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The Growing Popularity of Veterans Motorcycle Clubs

  • You may have noticed what seems like more bikers on the road today showing their Military Patches as former members of the United States military. That is not just your impression – it is a fact that there has been a resurgence in the number of veterans buying motorcycles and riding with motorcycle clubs. In fact, according to the Military Times newspaper, this is the third wave of veteran motorcycle riders. The first came after World War II as a number of vets bought surplus motorcycles and formed the first biker groups. The second wave was made of Vietnam veterans who saddled up, and the current growth is coming from veterans of the War on Terror. View our full selection of Veteran Biker Patches. 


    Veteran Motorcycle Clubs | The Cheap Place


    The Birth of the “Outlaws”

    The first motorcycle groups considered themselves “outlaws” for a specific reason. The market was just developing for motorcycles that were durable and affordable. The newly formed American Motorcycle Association sought to corral all the many new motorcycle clubs under its umbrella. Resisting the rules and regulations of this “civilian” organization, the military members who had just returned from intense combat followed their own paths. One of the best known biker club names, the Hell’s Angels, came from military roots. Although its reputation was marred over the following years, its inspiration was from a squadron of the famous Flying Tigers. It had adopted that name and logo while flying in China and transferred it to its members motorcycles.


    Veteran Motorcycle Clubs


    While motorcycle clubs earned something of a negative reputation during the 60s, a large number of veteran bikers now ride with clubs known for doing good work and supporting other veterans. These groups include, just naming a few, the: Purple Heart Riders American Legion Riders Patriot Guard Leathernecks Motorcycle Club POW/Mia Riders Motorcycle Club Committed to Continued Service In addition to these national groups, there is a large number of local and state organizations as well. Most of the clubs participate in a variety of special events and regular activities each year. This includes escorting the funeral details of veterans, collecting items for the annual Toys for Tots drive, and participating in patriotic parades and celebrations.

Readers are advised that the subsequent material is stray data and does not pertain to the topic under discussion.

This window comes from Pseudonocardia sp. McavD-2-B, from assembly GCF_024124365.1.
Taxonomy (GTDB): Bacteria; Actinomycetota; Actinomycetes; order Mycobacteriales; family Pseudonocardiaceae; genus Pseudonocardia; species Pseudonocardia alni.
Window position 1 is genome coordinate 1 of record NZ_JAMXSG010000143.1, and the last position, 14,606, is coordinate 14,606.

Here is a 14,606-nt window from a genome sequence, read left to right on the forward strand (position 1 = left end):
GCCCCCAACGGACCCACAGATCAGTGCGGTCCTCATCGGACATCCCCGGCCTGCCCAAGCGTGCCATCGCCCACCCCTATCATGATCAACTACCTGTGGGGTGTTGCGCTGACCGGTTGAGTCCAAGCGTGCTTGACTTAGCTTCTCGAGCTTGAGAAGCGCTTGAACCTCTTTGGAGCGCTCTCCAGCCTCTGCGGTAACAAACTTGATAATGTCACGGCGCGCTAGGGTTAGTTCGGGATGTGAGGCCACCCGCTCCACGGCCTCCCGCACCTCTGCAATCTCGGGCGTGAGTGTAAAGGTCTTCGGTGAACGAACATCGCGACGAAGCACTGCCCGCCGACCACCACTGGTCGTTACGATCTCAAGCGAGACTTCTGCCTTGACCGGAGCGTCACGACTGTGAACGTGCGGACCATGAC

Rolling Thunder


    The one event each year that attracts hundreds of thousands of military bikers is the Rolling Thunder demonstration ride in Washington, D.C. Held each year on the Sunday of Memorial Day weekend, there is a massive gathering of bikers at the Pentagon parking lot. The bikers follow a planned route and ride into the city to park near the Veterans Memorial Wall. In 2015 the event attracted more than 750,000 riders and more than a million participants. The ride was first formalized in 1987 to bring attention to the ongoing issue of America’s missing POW’s and the organization now has 90 chapters in the U.S and globally. While it is a separate organization, the Run For The Wall clubs conduct an annual ride concurrent with the Rolling Thunder event. Riders from many different motorcycle clubs start in California and ride on three different routes to meet up in D.C. for the Memorial Day ride. Some riders make the full trip, and others join up along the way. The growing collection of riders stop along the way at VA hospitals and other locations to visit with and celebrate other veterans. Veterans take great pride in their motorcycle club affiliation, and you’ll continue to see these groups on the highways and byways of America, riding for fun and for service to their comrades.


    Veteran Motorcycle Clubs